Guilty as Sin is a bit slow but it's got a good story and some genuine suspense. You could do a lot worse.
What makes Guilty Of Sin so much fun, lies in it's title. We wanna believe the bad guy, Johnson, who we believe is pretty much guilty from the start, the movie's title, a strong inference, so you really can't call it a thriller. Johnson has always been an underestimated or underrated actor in my opinion, who never grade of A list, but has given so many good performances. Only here as a sexy, slimy, smarmy, narcissistic, son of a bitch who is as the title refers, he's exceptionally good, while De Mornay, defending him, isn't too bad. She falls for him, of course, despite the fact she's already involved. She soon realizes, this is her downfall, and by now he's pretty much soon he's got her, making her shake and cringe. Soon people around her are getting hurt, and the game becomes more violent. I've never enjoyed watching Don Johnson more, than in this, it's cool finale making you wanna jump up and clap. Despite the movie being a tad dry, with a kind of slow moving story, the latter really doesn't affect the film, thanks to bad guy Johnson and all the effectively tense and truly scary moments he delivers, in his performance, where sinning never looked better.
I have seen this movie numerous times and it has become one of my
Rebecca DeMornay gives a convincing portrayal of slick Chicago Lawyer Jennifer Haines, who is looking to "feel her oats" as she puts it by taking on the toughest cases she can find. Enter the completely psychotic David Greenhill played extremely smoothly and surprisingly convincingly by Don Johnson.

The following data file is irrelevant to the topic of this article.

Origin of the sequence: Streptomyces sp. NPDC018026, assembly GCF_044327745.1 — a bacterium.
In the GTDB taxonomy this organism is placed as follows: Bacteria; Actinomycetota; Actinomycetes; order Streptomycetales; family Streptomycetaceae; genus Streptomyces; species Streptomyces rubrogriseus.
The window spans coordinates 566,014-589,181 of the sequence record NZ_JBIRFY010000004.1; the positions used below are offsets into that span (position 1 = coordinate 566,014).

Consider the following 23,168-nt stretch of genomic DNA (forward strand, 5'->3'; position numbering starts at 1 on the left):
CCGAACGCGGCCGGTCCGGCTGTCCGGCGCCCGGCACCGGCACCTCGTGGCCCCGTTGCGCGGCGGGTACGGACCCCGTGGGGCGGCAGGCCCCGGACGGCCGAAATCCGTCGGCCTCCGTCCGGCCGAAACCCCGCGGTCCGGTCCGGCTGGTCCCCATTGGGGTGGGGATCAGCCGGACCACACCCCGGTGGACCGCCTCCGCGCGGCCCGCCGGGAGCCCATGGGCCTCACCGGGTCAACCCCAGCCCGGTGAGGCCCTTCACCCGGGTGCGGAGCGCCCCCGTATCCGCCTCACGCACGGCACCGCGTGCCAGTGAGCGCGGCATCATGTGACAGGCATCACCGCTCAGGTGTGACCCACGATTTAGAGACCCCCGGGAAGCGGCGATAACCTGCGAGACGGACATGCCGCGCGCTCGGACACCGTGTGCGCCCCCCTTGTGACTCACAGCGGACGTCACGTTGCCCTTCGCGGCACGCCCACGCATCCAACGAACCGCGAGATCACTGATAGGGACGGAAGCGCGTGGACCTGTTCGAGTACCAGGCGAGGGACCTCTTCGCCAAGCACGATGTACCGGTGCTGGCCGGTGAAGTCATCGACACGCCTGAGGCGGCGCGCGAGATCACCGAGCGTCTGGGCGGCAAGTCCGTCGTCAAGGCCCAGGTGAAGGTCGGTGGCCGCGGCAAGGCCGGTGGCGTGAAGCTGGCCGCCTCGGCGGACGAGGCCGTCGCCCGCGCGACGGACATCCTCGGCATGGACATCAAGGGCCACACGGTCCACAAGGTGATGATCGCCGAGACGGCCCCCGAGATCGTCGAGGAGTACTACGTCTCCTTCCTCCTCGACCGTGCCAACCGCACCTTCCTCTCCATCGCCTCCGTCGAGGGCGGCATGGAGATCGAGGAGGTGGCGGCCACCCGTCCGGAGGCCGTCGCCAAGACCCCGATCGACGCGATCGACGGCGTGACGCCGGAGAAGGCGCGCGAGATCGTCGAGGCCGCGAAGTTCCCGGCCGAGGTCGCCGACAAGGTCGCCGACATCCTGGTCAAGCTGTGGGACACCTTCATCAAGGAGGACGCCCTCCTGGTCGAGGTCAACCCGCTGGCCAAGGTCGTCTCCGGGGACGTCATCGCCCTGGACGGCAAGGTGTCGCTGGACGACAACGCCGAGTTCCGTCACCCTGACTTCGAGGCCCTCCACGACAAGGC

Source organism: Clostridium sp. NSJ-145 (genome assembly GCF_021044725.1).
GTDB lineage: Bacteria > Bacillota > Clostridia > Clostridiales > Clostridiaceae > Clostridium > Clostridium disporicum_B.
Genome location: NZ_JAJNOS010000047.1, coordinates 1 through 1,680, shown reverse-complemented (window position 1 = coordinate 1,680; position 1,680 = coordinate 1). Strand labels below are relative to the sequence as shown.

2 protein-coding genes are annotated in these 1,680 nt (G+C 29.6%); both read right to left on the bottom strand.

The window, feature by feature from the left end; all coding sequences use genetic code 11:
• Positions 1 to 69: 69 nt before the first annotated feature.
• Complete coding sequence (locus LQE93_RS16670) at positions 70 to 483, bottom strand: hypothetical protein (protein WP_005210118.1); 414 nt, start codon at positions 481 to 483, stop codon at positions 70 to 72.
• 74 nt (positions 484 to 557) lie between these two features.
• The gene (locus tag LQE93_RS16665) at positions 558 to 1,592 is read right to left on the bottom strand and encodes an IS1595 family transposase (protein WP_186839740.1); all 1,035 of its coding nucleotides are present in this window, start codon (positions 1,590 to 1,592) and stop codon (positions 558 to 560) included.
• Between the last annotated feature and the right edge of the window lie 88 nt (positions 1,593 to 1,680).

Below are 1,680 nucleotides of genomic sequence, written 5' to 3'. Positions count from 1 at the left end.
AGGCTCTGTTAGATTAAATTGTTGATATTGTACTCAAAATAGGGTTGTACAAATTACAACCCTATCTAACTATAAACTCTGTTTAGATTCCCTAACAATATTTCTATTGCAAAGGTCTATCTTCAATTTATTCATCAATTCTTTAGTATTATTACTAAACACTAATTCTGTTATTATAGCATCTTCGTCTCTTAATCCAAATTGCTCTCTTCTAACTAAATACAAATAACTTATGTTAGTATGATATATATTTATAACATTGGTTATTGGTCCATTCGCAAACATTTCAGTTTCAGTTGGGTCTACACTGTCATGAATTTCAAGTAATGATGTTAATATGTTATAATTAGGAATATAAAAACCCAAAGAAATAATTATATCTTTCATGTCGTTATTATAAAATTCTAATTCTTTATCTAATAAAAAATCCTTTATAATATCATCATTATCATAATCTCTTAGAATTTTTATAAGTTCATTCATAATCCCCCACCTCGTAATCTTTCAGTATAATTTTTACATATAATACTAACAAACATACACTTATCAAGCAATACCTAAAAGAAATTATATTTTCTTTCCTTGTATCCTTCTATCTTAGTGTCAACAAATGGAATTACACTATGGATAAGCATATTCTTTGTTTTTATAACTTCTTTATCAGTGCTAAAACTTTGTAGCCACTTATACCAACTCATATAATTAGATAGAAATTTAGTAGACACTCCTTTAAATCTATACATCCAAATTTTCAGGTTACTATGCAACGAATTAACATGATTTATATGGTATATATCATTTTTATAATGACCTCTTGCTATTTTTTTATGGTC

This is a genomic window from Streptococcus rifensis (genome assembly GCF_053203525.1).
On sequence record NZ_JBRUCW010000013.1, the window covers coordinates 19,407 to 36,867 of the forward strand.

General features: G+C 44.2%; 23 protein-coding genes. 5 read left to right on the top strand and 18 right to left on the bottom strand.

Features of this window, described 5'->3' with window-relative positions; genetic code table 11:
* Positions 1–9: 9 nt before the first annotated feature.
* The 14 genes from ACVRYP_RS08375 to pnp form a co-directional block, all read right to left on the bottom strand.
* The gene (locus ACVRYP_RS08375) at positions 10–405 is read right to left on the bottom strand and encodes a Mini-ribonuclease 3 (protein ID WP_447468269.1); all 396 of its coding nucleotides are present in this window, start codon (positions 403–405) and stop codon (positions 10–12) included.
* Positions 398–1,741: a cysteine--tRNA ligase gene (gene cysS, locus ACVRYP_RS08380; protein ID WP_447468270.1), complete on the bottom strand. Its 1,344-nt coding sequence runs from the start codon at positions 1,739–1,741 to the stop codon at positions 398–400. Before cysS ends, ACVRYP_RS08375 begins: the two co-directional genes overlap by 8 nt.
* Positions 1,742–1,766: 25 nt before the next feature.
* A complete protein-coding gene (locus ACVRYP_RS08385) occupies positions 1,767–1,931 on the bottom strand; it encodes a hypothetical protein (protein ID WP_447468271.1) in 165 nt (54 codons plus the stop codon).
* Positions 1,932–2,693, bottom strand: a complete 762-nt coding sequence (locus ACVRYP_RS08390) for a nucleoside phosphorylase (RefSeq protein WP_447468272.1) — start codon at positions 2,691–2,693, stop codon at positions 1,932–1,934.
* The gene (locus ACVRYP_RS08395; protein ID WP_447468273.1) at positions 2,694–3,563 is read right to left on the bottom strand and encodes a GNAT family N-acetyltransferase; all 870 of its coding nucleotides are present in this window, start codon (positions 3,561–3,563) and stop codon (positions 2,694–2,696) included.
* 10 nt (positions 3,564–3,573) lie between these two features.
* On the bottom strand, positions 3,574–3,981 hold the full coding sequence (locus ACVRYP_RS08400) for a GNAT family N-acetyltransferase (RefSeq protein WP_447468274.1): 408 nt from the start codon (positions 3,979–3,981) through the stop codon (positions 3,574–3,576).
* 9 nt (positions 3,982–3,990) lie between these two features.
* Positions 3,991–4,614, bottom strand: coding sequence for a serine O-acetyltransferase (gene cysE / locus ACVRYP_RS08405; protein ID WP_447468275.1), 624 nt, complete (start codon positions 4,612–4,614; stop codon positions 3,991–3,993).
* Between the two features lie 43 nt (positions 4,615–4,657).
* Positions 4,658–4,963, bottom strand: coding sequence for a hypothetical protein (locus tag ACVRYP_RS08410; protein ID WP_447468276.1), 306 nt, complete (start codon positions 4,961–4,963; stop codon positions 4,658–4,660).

He is a compulsive womaniser and has lived off of women most of his life. He is cold calculating but also incredibly charming and attractive to women. He is accused of throwing his wife from an 18 storey window and makes a good case for his own innocence. DeMornay though initially reluctant eventually decides to take on his case and here begins a nerve shredding game of Cat and Mouse that will ultimately end badly for one of them.
I really enjoyed the photography and the top drawer performances from the two leads, in particular Don Johnson who totally surprised me in his ability to portray a truly psychotic individual.
Stephen Lang's role as DeMornay's boyfriend is small and ultimately inconsequential in the film, Jack Warden's part is also fairly small but he does okay as an investigative aide to DeMornay. Ultimately though your eyes will be firmly glued on the two leads, to see how this plays out.
The ending although a little unbelievable does not detract much from the film which for me is worth 7/10
I saw this film last night, and was surprised by it. I was very well
written, directed and acted, yet no had put any comments about it on here,
and it only scored a 5.6 user rating.
Well, I'd just like to say that I thoroughly enjoyed it. It was a clever tense thriller, that wasn't a million miles away from Fatal Attraction with the roles reversed.
The two leading roles were brilliant (Don Jonson genuinely scary). In short, it was certainly a tense thriller that I'd recommend people to see, if only once.
It isn't the best film ever (it came from the writer of Maniac Cop 2 & 3) but it was neatly handled (it WAS directed by Sidney Lumet!).
Check it out.
*** This review may contain spoilers ***
!!!! POSSIBLE MILD SPOILER !!!!!
As I watched the first half of GUILTY AS SIN I couldn`t believe it was made in 1993 because it played like a JAGGED EDGE / Joe Eszterhas clone from the mid 80s . It starts with a murder and it`s left for the audience to muse " Is he guilty or innocent and will he go to bed with his attorney ? " , but halfway through the film shows its early 90s credentials by turning into a " Lawyer gets manipulated and stalked by her client " type film which ends in a ridiculous manner , and GUILTY AS SIN has an even more ridiculous ending in this respect .
This is a very poor thriller but the most unforgivable thing about it is that it was directed by Sidney Lumet the same man who brought us the all time classic court room drama 12 ANGRY MEN